A trail of red flags about his behavior towards women followed Matthew Harris on an academic journey that took him to three of the nation’s most prestigious universities – Duke, Cornell and then the University of California, Los Angeles.
Former graduate classmates at Duke and Cornell, where he studied before becoming a postdoctoral fellow at UCLA in recent years, described him as inappropriate and creepy, with obsessive behaviors toward some women that became harassment and, in at least one case, sexual harassment.
Last week, police in Colorado arrested Harris after he allegedly emailed an 800-page document and posted videos threatening violence against dozens of people at UCLA, prompting the school to cancel in-person classes for a day. Harris is expected to appear in court on Tuesday.
In online class reviews, interviews and emails obtained by The Associated Press, current and former students at all three universities alleged negligence by the schools for letting Harris slide previously, despite his concerning conduct.
Two former Duke students, who spoke to the AP on condition of anonymity because they fear for their safety, said that while they did not report Harris to the university at the time, his behavior was well known within the small philosophy program, and they did. not feel they would have been supported if they’d come forward.
Taken together, the students’ allegations at three top-tier colleges raise questions about the line between uncomfortable and actionable behavior, a university’s duty to encourage the reporting of it, and an institution’s obligation to prevent it from occurring at another school.
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The students’ descriptions prompts another question: What, if anything, did the universities do to get Harris help?
A graduate student at Duke as he completed his Ph.D. In 2019, Harris also attended Cornell for a year before UCLA hired him as a postdoctoral fellow and lecturer until he was put on “investigative leave” last March after allegedly sending pornographic and violent content to his students.
The former Duke students described their initial interactions with Harris as largely collegial, but with strange undertones that grew.
But Andrew Janiak, a Duke philosophy professor and former chair of the department, said he never had any indication of such behavior. Janiak received the first reports of harassment in late March, after Harris had left Duke, and the philosophy professor immediately contacted UCLA.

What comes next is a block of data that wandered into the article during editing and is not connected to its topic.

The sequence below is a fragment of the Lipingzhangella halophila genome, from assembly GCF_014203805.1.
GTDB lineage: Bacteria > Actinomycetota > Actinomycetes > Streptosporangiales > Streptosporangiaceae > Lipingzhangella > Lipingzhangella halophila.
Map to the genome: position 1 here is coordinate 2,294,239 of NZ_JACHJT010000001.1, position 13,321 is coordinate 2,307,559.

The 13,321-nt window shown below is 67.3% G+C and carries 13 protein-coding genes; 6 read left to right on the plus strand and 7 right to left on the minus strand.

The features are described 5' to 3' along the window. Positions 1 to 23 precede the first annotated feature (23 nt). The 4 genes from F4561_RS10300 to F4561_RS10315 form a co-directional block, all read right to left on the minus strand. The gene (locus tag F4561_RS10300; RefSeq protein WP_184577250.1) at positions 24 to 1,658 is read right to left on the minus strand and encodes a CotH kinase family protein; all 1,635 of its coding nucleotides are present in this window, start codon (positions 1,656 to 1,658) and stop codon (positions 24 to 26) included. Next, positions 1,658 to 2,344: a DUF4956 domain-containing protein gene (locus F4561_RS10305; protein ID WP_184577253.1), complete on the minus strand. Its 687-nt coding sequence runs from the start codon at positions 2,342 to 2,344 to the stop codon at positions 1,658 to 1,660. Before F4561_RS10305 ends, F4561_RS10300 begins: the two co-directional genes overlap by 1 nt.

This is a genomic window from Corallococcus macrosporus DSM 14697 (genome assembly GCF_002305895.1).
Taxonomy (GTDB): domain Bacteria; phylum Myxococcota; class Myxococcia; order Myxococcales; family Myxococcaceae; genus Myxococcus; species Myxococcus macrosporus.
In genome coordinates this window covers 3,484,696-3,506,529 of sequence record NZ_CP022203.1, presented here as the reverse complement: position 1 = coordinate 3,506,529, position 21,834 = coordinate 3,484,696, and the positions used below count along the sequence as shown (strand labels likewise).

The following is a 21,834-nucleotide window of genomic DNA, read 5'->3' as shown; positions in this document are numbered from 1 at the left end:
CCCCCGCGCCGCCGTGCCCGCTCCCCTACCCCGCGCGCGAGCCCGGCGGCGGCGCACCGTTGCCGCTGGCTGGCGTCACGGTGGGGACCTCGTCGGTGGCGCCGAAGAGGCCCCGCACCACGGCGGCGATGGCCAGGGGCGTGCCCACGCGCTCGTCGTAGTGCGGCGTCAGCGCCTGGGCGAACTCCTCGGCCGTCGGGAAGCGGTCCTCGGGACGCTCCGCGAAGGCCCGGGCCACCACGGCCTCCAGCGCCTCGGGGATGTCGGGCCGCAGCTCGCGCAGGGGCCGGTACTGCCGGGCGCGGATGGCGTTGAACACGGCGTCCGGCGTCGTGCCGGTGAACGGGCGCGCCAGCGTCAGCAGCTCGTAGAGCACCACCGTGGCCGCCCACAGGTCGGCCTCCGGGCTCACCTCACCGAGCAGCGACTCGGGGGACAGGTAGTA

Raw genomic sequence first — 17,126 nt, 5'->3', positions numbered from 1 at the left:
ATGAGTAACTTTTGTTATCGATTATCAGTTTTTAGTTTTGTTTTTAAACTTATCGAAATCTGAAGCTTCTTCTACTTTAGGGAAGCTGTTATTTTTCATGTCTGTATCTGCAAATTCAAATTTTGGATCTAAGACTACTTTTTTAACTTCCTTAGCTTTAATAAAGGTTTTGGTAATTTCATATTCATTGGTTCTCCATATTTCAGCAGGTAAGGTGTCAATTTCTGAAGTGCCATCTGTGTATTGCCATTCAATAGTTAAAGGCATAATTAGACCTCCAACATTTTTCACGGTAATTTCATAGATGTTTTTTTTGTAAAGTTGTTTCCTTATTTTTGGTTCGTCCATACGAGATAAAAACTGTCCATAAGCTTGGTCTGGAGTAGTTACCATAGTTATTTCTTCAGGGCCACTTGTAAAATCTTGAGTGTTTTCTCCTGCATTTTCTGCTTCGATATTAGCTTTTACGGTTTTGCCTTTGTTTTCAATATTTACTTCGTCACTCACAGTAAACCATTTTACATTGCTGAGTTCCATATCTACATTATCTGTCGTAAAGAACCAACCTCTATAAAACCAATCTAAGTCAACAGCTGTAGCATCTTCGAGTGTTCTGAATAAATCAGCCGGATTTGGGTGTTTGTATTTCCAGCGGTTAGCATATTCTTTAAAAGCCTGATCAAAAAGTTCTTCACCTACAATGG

Duke and Cornell declined to comment.
The signs were there, like bread crumbs scattered across the three schools.
A house party at Cornell where Harris tried to rope a relative stranger into a discussion about his mental health. Negative reviews of his UCLA lectures. Odd interactions with women on the Duke campus. Incessant text messages and emails.
“No one would look at that kid and say, ‘Oh, he’s fine,’” said Brian Van Brunt, an expert on campus violence and mental health. “Typically someone like this didn’t just appear out of nowhere.”
In recent years, most colleges and universities have formed behavioral intervention and threat assessment teams in response to school shootings. Emails and court documents show UCLA’s behavioral intervention team was involved, but possibly not until as late as March 30.
That spring, Harris began sending bizarre and disturbing emails. Emails to UCLA students allegedly included pornographic and violent content sent to women in his research group, prompting his suspension.
UCLA officials said in an email that people at the university “brought concerns” to its Title IX office last year, which “worked with individuals to address the concerns.” The university announced Monday that it was creating a task force “to conduct a comprehensive review” of its protocols for assessing potential threats.
In April, Harris’ mother reached out to a professor at the University of California, Irvine, saying her son in January had threatened in emails to “hunt” and kill the woman. The professor had briefly met Harris in 2013 while they were both at Duke and he reached out in 2020.
Harris’ emails to his mother prompted the UC system and UCLA police to obtain protective orders against him.
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In November – months after he’d been involuntarily committed to a mental health facility and diagnosed with schizophrenia – Harris tried to buy a gun but was denied because of those orders.
Now, his former classmates wonder: How did Harris even get hired at UCLA?
The onus is on the incoming institution to ask targeted questions about an applicant beyond their academic credentials, according to Saunie Schuster, a lawyer who advises colleges.
While schools typically cannot mention unproven accusations for fear of a lawsuit, Schuster said, they can do a background check. It’s not clear whether UCLA officials did so; the university did not answer AP’s questions regarding its hiring process.
Schuster said a background search would’ve allowed questions to be posed to former employers like, “Has this individual demonstrated any conduct that you’ve observed that would give you concerns?”
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For Harris’ former classmates, the answer is clear: Yes.